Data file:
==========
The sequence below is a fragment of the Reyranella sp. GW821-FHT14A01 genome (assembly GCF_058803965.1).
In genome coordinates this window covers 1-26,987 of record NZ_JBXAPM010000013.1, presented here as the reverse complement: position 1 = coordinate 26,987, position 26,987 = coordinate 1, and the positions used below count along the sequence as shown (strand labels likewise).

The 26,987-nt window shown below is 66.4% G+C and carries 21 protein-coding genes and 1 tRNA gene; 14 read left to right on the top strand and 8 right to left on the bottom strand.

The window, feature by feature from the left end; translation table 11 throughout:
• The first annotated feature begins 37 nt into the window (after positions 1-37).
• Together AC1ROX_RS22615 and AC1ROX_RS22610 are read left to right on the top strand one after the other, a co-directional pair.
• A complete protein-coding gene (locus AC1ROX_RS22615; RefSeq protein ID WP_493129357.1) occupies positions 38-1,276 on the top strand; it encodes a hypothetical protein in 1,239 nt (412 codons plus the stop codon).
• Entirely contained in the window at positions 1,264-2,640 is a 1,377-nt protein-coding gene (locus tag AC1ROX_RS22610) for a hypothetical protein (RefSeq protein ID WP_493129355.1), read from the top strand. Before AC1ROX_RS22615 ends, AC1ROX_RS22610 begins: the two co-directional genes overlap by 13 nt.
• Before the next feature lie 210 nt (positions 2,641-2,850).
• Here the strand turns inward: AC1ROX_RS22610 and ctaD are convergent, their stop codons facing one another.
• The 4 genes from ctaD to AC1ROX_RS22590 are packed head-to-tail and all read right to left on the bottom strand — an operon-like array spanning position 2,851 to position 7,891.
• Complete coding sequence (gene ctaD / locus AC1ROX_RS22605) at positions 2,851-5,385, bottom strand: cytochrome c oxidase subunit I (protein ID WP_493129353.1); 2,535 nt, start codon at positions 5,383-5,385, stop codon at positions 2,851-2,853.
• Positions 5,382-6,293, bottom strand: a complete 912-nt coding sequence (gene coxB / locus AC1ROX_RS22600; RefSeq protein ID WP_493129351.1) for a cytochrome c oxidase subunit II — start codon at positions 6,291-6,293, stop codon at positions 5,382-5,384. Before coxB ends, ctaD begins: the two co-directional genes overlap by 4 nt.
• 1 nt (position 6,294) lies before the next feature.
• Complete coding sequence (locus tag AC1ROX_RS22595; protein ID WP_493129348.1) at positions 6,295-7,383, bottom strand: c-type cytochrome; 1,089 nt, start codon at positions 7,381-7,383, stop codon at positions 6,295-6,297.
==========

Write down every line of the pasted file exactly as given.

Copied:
The sequence below is a fragment of the Reyranella sp. GW821-FHT14A01 genome (assembly GCF_058803965.1).
In genome coordinates this window covers 1-26,987 of record NZ_JBXAPM010000013.1, presented here as the reverse complement: position 1 = coordinate 26,987, position 26,987 = coordinate 1, and the positions used below count along the sequence as shown (strand labels likewise).

The 26,987-nt window shown below is 66.4% G+C and carries 21 protein-coding genes and 1 tRNA gene; 14 read left to right on the top strand and 8 right to left on the bottom strand.

The window, feature by feature from the left end; translation table 11 throughout:
• The first annotated feature begins 37 nt into the window (after positions 1-37).
• Together AC1ROX_RS22615 and AC1ROX_RS22610 are read left to right on the top strand one after the other, a co-directional pair.
• A complete protein-coding gene (locus AC1ROX_RS22615; RefSeq protein ID WP_493129357.1) occupies positions 38-1,276 on the top strand; it encodes a hypothetical protein in 1,239 nt (412 codons plus the stop codon).
• Entirely contained in the window at positions 1,264-2,640 is a 1,377-nt protein-coding gene (locus tag AC1ROX_RS22610) for a hypothetical protein (RefSeq protein ID WP_493129355.1), read from the top strand. Before AC1ROX_RS22615 ends, AC1ROX_RS22610 begins: the two co-directional genes overlap by 13 nt.
• Before the next feature lie 210 nt (positions 2,641-2,850).
• Here the strand turns inward: AC1ROX_RS22610 and ctaD are convergent, their stop codons facing one another.
• The 4 genes from ctaD to AC1ROX_RS22590 are packed head-to-tail and all read right to left on the bottom strand — an operon-like array spanning position 2,851 to position 7,891.
• Complete coding sequence (gene ctaD / locus AC1ROX_RS22605) at positions 2,851-5,385, bottom strand: cytochrome c oxidase subunit I (protein ID WP_493129353.1); 2,535 nt, start codon at positions 5,383-5,385, stop codon at positions 2,851-2,853.
• Positions 5,382-6,293, bottom strand: a complete 912-nt coding sequence (gene coxB / locus AC1ROX_RS22600; RefSeq protein ID WP_493129351.1) for a cytochrome c oxidase subunit II — start codon at positions 6,291-6,293, stop codon at positions 5,382-5,384. Before coxB ends, ctaD begins: the two co-directional genes overlap by 4 nt.
• 1 nt (position 6,294) lies before the next feature.
• Complete coding sequence (locus tag AC1ROX_RS22595; protein ID WP_493129348.1) at positions 6,295-7,383, bottom strand: c-type cytochrome; 1,089 nt, start codon at positions 7,381-7,383, stop codon at positions 6,295-6,297.